“Dr. Pratt has developed a national reputation for his work on one of the most hallowed and long-standing of all theoretical constructs in his field, self-control, and in so doing has changed perspectives on some of the most entrenched theories in criminology,” said Debra Friedman, dean of the College of Public Programs. “He is precisely the kind of faculty member on which a top-ranked program is built.”
Pratt also has won teaching awards and is extremely active in mentoring and developing the next generation of scholars. He has co-authored papers with 16 graduate students, an exceptional level of collaboration, and has chaired or served on 21 doctoral and 19 master’s thesis committees.
“He is a spark in our new doctoral program, inspiring and working with our Ph.D. students in and out of the classroom,” said Scott Decker, director of the School of Criminology and Criminal Justice.
Though still early in his career, Rhoads already has established himself as an international leader in the field of astrophysics. Having earned his doctorate from Princeton in 1996, he has gone on to make fundamental advances in understanding the spectacular cosmic explosions called gamma ray bursts. In collaboration with ASU professor Sangeeta Malhotra, he also has advanced our understanding of the birth and evolution of galaxies by studying some of the most distant and earliest galaxies known.
He is an active teacher and mentor to students, serves as a referee for most of the prominent astronomy journals and has published more than 110 refereed articles. His collaborative research projects with Malhotra have brought in more than $600,000 in grant funding since his arrival at ASU in 2006.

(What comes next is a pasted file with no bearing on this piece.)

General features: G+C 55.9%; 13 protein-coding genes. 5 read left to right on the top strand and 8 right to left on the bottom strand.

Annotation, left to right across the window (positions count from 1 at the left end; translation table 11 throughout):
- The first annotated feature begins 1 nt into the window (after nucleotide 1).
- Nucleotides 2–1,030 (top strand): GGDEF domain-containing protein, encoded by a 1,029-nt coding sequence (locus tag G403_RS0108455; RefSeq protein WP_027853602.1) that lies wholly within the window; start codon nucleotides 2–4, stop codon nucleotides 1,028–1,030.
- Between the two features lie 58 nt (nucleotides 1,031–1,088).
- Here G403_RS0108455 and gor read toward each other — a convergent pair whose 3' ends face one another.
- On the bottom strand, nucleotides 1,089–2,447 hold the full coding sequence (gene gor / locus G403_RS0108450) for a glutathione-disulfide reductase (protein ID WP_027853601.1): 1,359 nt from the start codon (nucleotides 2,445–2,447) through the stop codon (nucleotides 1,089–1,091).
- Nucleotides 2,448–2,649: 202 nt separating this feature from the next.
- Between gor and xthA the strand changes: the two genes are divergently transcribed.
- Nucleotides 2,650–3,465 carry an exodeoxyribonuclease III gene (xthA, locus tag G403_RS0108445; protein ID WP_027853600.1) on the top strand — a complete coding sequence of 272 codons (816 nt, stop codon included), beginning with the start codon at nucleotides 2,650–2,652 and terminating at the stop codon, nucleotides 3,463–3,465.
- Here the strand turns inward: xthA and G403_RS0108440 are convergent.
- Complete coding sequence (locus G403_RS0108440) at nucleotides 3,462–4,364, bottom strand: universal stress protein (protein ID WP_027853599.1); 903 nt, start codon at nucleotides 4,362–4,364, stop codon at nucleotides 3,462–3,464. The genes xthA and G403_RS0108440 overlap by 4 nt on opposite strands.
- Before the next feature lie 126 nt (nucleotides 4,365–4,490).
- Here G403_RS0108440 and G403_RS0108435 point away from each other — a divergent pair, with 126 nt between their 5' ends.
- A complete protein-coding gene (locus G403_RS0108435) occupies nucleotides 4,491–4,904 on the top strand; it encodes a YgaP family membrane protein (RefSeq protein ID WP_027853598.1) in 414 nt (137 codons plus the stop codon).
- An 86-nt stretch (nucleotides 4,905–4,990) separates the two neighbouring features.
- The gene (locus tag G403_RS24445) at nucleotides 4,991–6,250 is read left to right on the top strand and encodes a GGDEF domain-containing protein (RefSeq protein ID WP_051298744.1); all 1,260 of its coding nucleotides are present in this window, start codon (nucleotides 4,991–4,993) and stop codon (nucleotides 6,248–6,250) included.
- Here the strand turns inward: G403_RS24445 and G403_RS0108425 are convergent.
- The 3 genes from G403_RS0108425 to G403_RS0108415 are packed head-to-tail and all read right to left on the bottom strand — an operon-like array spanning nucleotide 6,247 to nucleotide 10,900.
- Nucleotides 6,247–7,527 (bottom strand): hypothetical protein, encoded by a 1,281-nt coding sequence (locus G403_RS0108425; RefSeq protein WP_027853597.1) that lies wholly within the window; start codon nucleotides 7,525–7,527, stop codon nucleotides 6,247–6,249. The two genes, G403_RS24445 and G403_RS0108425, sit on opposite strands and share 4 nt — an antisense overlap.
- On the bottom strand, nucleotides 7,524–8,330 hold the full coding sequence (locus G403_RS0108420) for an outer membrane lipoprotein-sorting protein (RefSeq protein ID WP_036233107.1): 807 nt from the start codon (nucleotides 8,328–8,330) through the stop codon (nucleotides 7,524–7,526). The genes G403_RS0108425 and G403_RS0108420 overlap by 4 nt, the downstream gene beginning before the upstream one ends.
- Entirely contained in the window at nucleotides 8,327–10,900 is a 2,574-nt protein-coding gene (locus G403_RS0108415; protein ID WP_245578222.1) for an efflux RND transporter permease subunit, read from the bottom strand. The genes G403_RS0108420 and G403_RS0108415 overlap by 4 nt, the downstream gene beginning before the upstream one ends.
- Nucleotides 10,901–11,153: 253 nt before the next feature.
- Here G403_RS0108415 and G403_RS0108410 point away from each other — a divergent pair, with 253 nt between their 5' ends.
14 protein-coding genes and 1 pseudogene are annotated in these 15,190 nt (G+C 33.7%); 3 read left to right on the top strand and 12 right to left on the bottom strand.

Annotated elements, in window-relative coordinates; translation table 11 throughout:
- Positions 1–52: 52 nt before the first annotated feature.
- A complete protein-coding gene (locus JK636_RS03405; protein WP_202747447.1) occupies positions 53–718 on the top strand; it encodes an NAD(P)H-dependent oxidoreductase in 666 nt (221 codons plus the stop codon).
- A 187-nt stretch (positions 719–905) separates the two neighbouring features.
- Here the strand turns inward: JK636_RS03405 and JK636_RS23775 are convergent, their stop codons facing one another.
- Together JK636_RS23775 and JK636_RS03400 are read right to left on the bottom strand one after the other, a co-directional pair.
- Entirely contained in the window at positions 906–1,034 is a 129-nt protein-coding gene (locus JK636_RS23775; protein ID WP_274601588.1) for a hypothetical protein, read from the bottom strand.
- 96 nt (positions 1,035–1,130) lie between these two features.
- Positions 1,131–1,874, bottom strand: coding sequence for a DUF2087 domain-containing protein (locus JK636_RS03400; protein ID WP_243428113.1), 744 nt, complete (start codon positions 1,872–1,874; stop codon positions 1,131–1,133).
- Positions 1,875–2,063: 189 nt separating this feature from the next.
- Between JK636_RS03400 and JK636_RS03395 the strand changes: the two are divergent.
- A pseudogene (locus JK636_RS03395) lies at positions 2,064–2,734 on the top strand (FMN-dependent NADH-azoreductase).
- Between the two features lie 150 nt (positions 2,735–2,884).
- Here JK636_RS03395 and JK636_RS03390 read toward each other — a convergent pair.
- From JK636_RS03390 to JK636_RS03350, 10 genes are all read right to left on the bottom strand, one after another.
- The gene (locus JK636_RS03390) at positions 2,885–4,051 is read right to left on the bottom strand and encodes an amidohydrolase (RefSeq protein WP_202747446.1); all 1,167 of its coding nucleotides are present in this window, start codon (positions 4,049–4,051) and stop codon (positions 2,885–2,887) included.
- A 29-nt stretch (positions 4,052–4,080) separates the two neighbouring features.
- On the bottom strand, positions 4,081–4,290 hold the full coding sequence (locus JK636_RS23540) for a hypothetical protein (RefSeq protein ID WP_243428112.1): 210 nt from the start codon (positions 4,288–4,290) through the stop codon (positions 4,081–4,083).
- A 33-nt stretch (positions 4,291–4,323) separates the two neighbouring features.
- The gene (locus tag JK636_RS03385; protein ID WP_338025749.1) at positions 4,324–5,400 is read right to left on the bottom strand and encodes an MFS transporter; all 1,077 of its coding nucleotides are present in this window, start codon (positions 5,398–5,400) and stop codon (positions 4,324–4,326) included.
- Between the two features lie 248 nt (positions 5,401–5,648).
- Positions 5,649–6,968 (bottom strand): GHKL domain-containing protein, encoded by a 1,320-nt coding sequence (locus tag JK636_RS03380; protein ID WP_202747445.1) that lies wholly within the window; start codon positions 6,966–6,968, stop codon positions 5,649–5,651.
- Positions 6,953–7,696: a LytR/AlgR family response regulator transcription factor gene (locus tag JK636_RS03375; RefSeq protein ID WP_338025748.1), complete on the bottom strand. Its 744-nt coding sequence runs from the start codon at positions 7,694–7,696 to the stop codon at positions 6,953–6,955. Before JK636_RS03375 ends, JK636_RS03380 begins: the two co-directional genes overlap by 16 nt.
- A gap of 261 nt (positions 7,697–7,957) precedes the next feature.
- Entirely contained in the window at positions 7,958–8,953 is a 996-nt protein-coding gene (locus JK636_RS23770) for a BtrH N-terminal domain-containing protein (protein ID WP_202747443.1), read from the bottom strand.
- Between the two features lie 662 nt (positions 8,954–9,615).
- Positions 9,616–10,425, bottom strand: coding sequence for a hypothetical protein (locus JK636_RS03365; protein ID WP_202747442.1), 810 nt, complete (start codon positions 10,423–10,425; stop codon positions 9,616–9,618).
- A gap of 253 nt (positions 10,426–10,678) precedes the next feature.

“I am pleased that Dr. Rhoads’ work is so widely respected, and doubly pleased that the School of Earth and Space Exploration and ASU are associated with his accomplishments,” said Kip Hodges, director of the school. “We are fortunate, indeed, to have him on our faculty.”
Stone is widely known for her exceptional work in population history and understanding how humans and the great apes have adapted to their environments, including their disease environments. She continues to significantly impact the field of anthropological genetics through her studies of the evolutionary history of tuberculosis. Her research also examines the biological history of Native Americans, both ancient and modern.
Stone integrates her research into her teaching, to convey excitement about science and to foster critical thinking. She trains and mentors students in her laboratory, with 12 undergraduates and 11 graduate students having participated in her research.
“Dr. Stone is not only a pathbreaker in a highly competitive field, but also an exemplary collaborator whose first-rate genetic research across diverse areas is a real asset to ASU,” said Sander Van Der Leeuw, director of the School of Human Evolution and Social Change. “Even this early in her career, she is known for her active service, stellar publication record, and as a sought-after mentor for the emerging generation of scientists.”